It was all because of the parking sticker.
The Scientist is out of town, and his Cambridge resident parking sticker expired yesterday. I tried to get it replaced yesterday, but the lines were ridiculous- close to 2 hours. So I thought I could go extra early this morning, and wait out in front of the building until they opened. Unfortunately the Cambridge City hall Annex, where they handle such things is a long walk from the T, a long walk from my house, and not terribly reachable by bus. However, it's just a block from my normal bike route.
And yes, the forecast was for insane amounts of snow (another 18" after both storms are done!?!) but the real snow wasn't supposed to start until the afternoon/ evening. And it wasn't snowing when I left the house- a flake or two, but nothing serious, so I decided to saddle up.
The ride to the parking office was fine- it was starting to come down harder, but the roads were clear, and it's a short ride. Amazingly they were open early, and the line wasn't really long, so I waited 20 minutes and emerged victorious- only to find that it had started to REALLY come down while I was inside. visibility was poor, and there was an inch of snow already on the ground, with more coming fast. It was also unusually cold, the online weather said it was 17.
The bike parking room at the Cambridge city hall annex- looks pretty full!
I had to ride to the T at least, so I got back on my regular route and decided I'd ride to MIT and decide then if it was better to ride or ditch the bike at the Scientist's office. Despite the snow, the ride was OK. I went slow, the cars all were going slow, and nobody hassled me. I had a couple of slippery moments, and had to put my feet down a couple of times for stability, but it was OK, so I decided to ride all the way in.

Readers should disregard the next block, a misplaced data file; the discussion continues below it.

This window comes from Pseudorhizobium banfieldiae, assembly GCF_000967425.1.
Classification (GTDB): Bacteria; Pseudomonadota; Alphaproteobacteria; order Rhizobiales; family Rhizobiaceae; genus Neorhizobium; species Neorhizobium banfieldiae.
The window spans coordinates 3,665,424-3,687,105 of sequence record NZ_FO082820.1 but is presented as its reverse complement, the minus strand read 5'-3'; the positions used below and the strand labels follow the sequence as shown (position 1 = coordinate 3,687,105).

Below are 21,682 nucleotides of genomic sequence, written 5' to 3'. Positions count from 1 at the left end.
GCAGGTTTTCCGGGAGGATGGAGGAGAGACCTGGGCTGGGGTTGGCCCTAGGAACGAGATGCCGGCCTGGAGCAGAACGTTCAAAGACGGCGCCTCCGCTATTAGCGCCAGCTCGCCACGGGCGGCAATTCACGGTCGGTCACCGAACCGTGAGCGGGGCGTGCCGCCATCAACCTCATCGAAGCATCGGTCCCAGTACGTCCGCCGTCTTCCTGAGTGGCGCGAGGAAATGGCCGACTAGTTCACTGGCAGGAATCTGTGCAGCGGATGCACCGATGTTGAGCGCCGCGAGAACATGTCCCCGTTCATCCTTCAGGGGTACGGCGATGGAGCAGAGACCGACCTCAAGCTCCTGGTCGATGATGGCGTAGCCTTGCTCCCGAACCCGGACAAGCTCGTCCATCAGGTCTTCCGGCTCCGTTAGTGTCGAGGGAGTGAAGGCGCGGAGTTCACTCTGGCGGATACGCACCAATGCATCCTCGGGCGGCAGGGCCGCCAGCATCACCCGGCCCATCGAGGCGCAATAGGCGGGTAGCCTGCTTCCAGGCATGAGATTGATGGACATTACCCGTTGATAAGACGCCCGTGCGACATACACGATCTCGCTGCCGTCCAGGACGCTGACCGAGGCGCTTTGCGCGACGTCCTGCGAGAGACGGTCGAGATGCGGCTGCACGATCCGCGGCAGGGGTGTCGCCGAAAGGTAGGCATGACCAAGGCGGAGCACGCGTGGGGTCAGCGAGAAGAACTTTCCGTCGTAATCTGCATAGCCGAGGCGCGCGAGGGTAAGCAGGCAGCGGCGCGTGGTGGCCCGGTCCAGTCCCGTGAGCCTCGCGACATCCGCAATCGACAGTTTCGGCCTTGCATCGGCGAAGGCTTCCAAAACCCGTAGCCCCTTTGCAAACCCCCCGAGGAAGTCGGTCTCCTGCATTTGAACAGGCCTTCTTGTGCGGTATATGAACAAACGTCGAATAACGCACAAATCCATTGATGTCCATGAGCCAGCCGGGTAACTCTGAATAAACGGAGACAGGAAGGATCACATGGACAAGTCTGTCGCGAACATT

It's a little tricky to leave things at MIT when the Scientist isn't there- the basement is card reader controlled, and I didn't get his card before he left, plus I was worried it would take longer to get to work that way (I was already a bit late).
Although it ended up being fine, and I think it was an interesting experience, I don't think I'll do it again. For one thing, it was really hard to pay attention to traffic. I was so busy concentrating on not wiping out, and avoiding hazards hidden under the snow that I wasn't as vigilant as I think is prudent when biking in downtown Boston traffic. Also, several times I saw cars sliding when they tried to stop, including one right in front of me. I'd hate to think what would have happened if it were behind me (and this was a conservatively driven Volvo station wagon, not a daredevil cabbie).
Finally, although I was generally warm enough, in wool tights, jersey dress, wool sweater and my red wool coat, my gloves and my leather boots got pretty damp, and thence cold. Despite an extra pair of wool socks inside my boots, my toes were freezing by the time I arrived.
Gilbert is resting comfortably, dripping onto an old cardboard box we keep in the office for this purpose. He'll probably be stuck here for the rest of the week, but there are worse places for him to be.